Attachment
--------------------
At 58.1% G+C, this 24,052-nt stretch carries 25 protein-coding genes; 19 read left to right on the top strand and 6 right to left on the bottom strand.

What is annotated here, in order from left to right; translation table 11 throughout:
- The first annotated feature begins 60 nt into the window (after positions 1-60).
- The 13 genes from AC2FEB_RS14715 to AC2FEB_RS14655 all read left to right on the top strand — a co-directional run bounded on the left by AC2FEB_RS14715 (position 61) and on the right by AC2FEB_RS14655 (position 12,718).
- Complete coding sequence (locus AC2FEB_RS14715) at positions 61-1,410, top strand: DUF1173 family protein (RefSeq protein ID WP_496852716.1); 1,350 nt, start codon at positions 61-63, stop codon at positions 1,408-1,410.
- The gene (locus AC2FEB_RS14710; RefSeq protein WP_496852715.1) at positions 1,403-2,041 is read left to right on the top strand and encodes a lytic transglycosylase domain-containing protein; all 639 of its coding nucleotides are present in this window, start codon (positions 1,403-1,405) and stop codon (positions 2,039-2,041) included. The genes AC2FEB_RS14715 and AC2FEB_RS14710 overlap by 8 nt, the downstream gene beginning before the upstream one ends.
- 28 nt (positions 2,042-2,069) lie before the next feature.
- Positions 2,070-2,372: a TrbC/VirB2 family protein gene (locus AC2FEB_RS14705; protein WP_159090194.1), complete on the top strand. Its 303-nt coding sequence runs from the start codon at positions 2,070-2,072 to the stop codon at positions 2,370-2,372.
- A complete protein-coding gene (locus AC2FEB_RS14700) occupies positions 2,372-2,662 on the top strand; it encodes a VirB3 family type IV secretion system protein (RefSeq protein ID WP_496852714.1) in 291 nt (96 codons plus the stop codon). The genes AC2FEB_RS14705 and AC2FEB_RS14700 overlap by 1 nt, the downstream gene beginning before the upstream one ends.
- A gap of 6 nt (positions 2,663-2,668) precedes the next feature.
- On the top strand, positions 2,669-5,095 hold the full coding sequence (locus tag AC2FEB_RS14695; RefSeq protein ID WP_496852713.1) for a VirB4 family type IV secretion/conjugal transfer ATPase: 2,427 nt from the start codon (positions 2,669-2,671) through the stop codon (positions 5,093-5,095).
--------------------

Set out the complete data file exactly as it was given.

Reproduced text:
At 58.1% G+C, this 24,052-nt stretch carries 25 protein-coding genes; 19 read left to right on the top strand and 6 right to left on the bottom strand.

What is annotated here, in order from left to right; translation table 11 throughout:
- The first annotated feature begins 60 nt into the window (after positions 1-60).
- The 13 genes from AC2FEB_RS14715 to AC2FEB_RS14655 all read left to right on the top strand — a co-directional run bounded on the left by AC2FEB_RS14715 (position 61) and on the right by AC2FEB_RS14655 (position 12,718).
- Complete coding sequence (locus AC2FEB_RS14715) at positions 61-1,410, top strand: DUF1173 family protein (RefSeq protein ID WP_496852716.1); 1,350 nt, start codon at positions 61-63, stop codon at positions 1,408-1,410.
- The gene (locus AC2FEB_RS14710; RefSeq protein WP_496852715.1) at positions 1,403-2,041 is read left to right on the top strand and encodes a lytic transglycosylase domain-containing protein; all 639 of its coding nucleotides are present in this window, start codon (positions 1,403-1,405) and stop codon (positions 2,039-2,041) included. The genes AC2FEB_RS14715 and AC2FEB_RS14710 overlap by 8 nt, the downstream gene beginning before the upstream one ends.
- 28 nt (positions 2,042-2,069) lie before the next feature.
- Positions 2,070-2,372: a TrbC/VirB2 family protein gene (locus AC2FEB_RS14705; protein WP_159090194.1), complete on the top strand. Its 303-nt coding sequence runs from the start codon at positions 2,070-2,072 to the stop codon at positions 2,370-2,372.
- A complete protein-coding gene (locus AC2FEB_RS14700) occupies positions 2,372-2,662 on the top strand; it encodes a VirB3 family type IV secretion system protein (RefSeq protein ID WP_496852714.1) in 291 nt (96 codons plus the stop codon). The genes AC2FEB_RS14705 and AC2FEB_RS14700 overlap by 1 nt, the downstream gene beginning before the upstream one ends.
- A gap of 6 nt (positions 2,663-2,668) precedes the next feature.
- On the top strand, positions 2,669-5,095 hold the full coding sequence (locus tag AC2FEB_RS14695; RefSeq protein ID WP_496852713.1) for a VirB4 family type IV secretion/conjugal transfer ATPase: 2,427 nt from the start codon (positions 2,669-2,671) through the stop codon (positions 5,093-5,095).